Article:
• Rewind to 1964

Packer's surprise gold paves the way for British women

ESPN staff
June 14, 2012
Ann Packer came with a run down the outside to take gold in the 800m © PA Photos

Ann Packer's 800 metres win at the 1964 Olympics really is the stuff of legend. The British hopeful had been amongst the favourites to win the 400 metres title but was largely unfancied - and untried - at the longer distance. It wasn't merely the triumph, in only her eighth professional attempt at the event, nor even the stunning world-record time that impressed most. It was the stylish, graceful action of Packer as she ran down the leader and cruised to victory.

David Coleman, purring in the commentary box, simply seemed to utter 'fantastic' and 'magnificent' on several occasions to emphasise the manner of her success, spluttering out a list of superlatives as he watched with obvious admiration.

The other athletes were clearly toiling, physically exhausted while this elegant 22-year-old from Oxfordshire became the first British woman to win a gold medal in the Olympics. She looked as fresh as a daisy and barely had a hair out of place.

Once the 400m had seen her clock a European record time but only finish second behind Australian Betty Cuthbert, the hopes of a gold medal seemed lost. Having only competed in the 800m for the first time earlier that year, her performances at this level had been largely unspectacular and she was the slowest of the eight qualifiers for the final. Furthermore, her disappointment at losing out to Cuthbert had been palpable - how would she pick herself up for what was supposedly a much harder test?

Tokyo was about to witness something sensational and out of the blue. At the back of the field entering the final bend, Packer did not look like achieving legendary status in British women's athletics. Instead, moving up the gears, she accelerated through the tiring field. Leader Maryvonne Dupureur, the French favourite, was overhauled in the manner of a Rolls Royce overtaking a Renault 5.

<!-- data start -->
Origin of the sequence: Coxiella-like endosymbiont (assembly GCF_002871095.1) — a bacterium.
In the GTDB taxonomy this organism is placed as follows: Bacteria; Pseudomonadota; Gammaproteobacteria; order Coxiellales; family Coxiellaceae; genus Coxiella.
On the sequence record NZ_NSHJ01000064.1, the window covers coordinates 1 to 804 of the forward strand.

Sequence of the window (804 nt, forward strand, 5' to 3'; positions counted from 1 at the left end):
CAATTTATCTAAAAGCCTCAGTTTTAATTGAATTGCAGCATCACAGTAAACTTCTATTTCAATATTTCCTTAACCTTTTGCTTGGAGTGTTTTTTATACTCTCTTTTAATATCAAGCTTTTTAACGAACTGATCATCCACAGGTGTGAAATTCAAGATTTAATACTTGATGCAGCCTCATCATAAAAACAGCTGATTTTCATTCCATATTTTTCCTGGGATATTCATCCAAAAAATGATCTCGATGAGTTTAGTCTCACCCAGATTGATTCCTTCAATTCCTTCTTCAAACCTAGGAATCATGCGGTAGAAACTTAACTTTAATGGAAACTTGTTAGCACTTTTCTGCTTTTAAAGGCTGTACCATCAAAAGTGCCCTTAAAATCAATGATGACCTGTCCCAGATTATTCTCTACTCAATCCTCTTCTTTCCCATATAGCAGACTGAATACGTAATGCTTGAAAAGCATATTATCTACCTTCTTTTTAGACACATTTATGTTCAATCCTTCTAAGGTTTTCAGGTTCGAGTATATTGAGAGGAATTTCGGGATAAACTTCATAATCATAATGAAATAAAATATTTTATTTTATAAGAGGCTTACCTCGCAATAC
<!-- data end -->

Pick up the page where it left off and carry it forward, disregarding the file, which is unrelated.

"No pain at all, like running on air, running with wings."

"I had to take the long way round on the outside, didn't I?" she recalled. "Then, all of a sudden, oh I just can't really describe or even remember the feeling when, off the bend, I suddenly realised that everyone else seemed to be running backwards. It was such an incredible feeling of utter power.

"I'd never felt the same before or since - not a trace of churning lactic acid or any tiredness at all or any semblance of the headaches that would have hit me in similar stages of an all-out 400. In fact, no pain at all, like running on air, running with wings.

"There is a photograph showing the utter serenity of my smile as I crossed the line. Well, I had plenty to smile about, hadn't I? I was just enjoying and savouring the sublime moment, that's all."

So what was the secret behind the remarkable, unprecedented performance? It was simple. Packer's soon-to-be husband Robbie Brightwell had only finished fourth in his event, the men's 400m, and this increased her determination to strike gold. "I wasn't nervous," she insisted. "Because I was thinking about him, not myself." That she celebrated immediately with her fiance illustrated this personal ambition fuelling her run, powering her legs for the finishing kick of a seasoned sprinter.

Packer's victory was inspired by her fiance Robbie Brightwell missing out on a medal © Getty Images

Not only that, but she was a versatile athlete. A 100-yard dasher, 80-metre hurdler and long-jumper in the past, her first major medal came in the 4 x 100 metre relay.

Mission accomplished, Parker retired - as did Brightwell - and concentrated on starting a family instead. Talk about going out at the top, the Japanese jamboree would be her final stage. "We said we would finish, win or lose," she would later reveal. Ann Packer bowed out a winner and nobody was prouder than her partner.

Speaking much later, Brightwell explained exactly what his wife's victory meant at the time. "She was a pioneer for women," he stressed. "There were young girls seeing Ann compete this event that was quite a hostile one for women and finish still looking graceful and feminine."

Watching the footage of the 800m final, this is the perfect description of the cool, calm and collected Briton. While her rivals toiled and ran out of gas, the champion strode to glory with such style and authority. Little wonder Coleman, and the rest of the country, were so excited and proud of this heroine.

What happened next?
The couple's sons Ian and David Brightwell both played football for Manchester City as Ann retired from sport to concentrate on raising her three sons. Gary was an accomplished runner, finishing second in the national 400m.

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